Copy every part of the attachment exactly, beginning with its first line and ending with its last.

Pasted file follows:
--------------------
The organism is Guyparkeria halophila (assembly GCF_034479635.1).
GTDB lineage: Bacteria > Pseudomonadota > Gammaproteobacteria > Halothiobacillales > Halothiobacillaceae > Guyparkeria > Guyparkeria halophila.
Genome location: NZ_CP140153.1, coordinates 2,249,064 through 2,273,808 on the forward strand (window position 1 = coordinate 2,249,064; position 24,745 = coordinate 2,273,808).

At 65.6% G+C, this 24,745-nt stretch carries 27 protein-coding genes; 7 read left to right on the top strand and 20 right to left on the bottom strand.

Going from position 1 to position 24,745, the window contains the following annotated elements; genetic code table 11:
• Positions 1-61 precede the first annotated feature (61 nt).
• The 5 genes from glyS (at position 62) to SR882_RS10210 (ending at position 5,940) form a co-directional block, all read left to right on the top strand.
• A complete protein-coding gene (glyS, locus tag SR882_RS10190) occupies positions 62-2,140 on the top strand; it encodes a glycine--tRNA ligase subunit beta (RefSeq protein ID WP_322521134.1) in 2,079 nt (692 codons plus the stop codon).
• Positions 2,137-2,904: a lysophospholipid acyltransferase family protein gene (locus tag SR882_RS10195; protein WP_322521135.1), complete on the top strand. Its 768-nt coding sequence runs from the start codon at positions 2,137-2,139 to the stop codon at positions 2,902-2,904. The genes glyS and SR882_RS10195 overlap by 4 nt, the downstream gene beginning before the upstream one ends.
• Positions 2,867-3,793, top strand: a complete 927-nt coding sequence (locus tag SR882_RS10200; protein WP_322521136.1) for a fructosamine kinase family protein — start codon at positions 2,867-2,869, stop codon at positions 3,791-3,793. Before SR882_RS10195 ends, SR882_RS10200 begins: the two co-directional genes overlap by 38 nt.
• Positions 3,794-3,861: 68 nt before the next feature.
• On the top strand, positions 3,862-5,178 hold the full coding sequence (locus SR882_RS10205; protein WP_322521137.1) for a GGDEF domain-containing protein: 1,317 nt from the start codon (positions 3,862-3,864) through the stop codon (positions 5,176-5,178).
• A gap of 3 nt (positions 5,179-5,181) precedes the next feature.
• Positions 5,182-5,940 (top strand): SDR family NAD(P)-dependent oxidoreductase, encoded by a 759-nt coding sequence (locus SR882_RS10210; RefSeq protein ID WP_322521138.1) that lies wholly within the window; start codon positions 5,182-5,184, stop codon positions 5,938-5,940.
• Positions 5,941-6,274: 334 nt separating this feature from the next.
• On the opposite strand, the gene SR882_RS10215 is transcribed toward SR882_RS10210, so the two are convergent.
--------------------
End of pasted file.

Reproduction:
The organism is Guyparkeria halophila (assembly GCF_034479635.1).
GTDB lineage: Bacteria > Pseudomonadota > Gammaproteobacteria > Halothiobacillales > Halothiobacillaceae > Guyparkeria > Guyparkeria halophila.
Genome location: NZ_CP140153.1, coordinates 2,249,064 through 2,273,808 on the forward strand (window position 1 = coordinate 2,249,064; position 24,745 = coordinate 2,273,808).

At 65.6% G+C, this 24,745-nt stretch carries 27 protein-coding genes; 7 read left to right on the top strand and 20 right to left on the bottom strand.

Going from position 1 to position 24,745, the window contains the following annotated elements; genetic code table 11:
• Positions 1-61 precede the first annotated feature (61 nt).
• The 5 genes from glyS (at position 62) to SR882_RS10210 (ending at position 5,940) form a co-directional block, all read left to right on the top strand.
• A complete protein-coding gene (glyS, locus tag SR882_RS10190) occupies positions 62-2,140 on the top strand; it encodes a glycine--tRNA ligase subunit beta (RefSeq protein ID WP_322521134.1) in 2,079 nt (692 codons plus the stop codon).
• Positions 2,137-2,904: a lysophospholipid acyltransferase family protein gene (locus tag SR882_RS10195; protein WP_322521135.1), complete on the top strand. Its 768-nt coding sequence runs from the start codon at positions 2,137-2,139 to the stop codon at positions 2,902-2,904. The genes glyS and SR882_RS10195 overlap by 4 nt, the downstream gene beginning before the upstream one ends.
• Positions 2,867-3,793, top strand: a complete 927-nt coding sequence (locus tag SR882_RS10200; protein WP_322521136.1) for a fructosamine kinase family protein — start codon at positions 2,867-2,869, stop codon at positions 3,791-3,793. Before SR882_RS10195 ends, SR882_RS10200 begins: the two co-directional genes overlap by 38 nt.
• Positions 3,794-3,861: 68 nt before the next feature.
• On the top strand, positions 3,862-5,178 hold the full coding sequence (locus SR882_RS10205; protein WP_322521137.1) for a GGDEF domain-containing protein: 1,317 nt from the start codon (positions 3,862-3,864) through the stop codon (positions 5,176-5,178).
• A gap of 3 nt (positions 5,179-5,181) precedes the next feature.
• Positions 5,182-5,940 (top strand): SDR family NAD(P)-dependent oxidoreductase, encoded by a 759-nt coding sequence (locus SR882_RS10210; RefSeq protein ID WP_322521138.1) that lies wholly within the window; start codon positions 5,182-5,184, stop codon positions 5,938-5,940.
• Positions 5,941-6,274: 334 nt separating this feature from the next.
• On the opposite strand, the gene SR882_RS10215 is transcribed toward SR882_RS10210, so the two are convergent.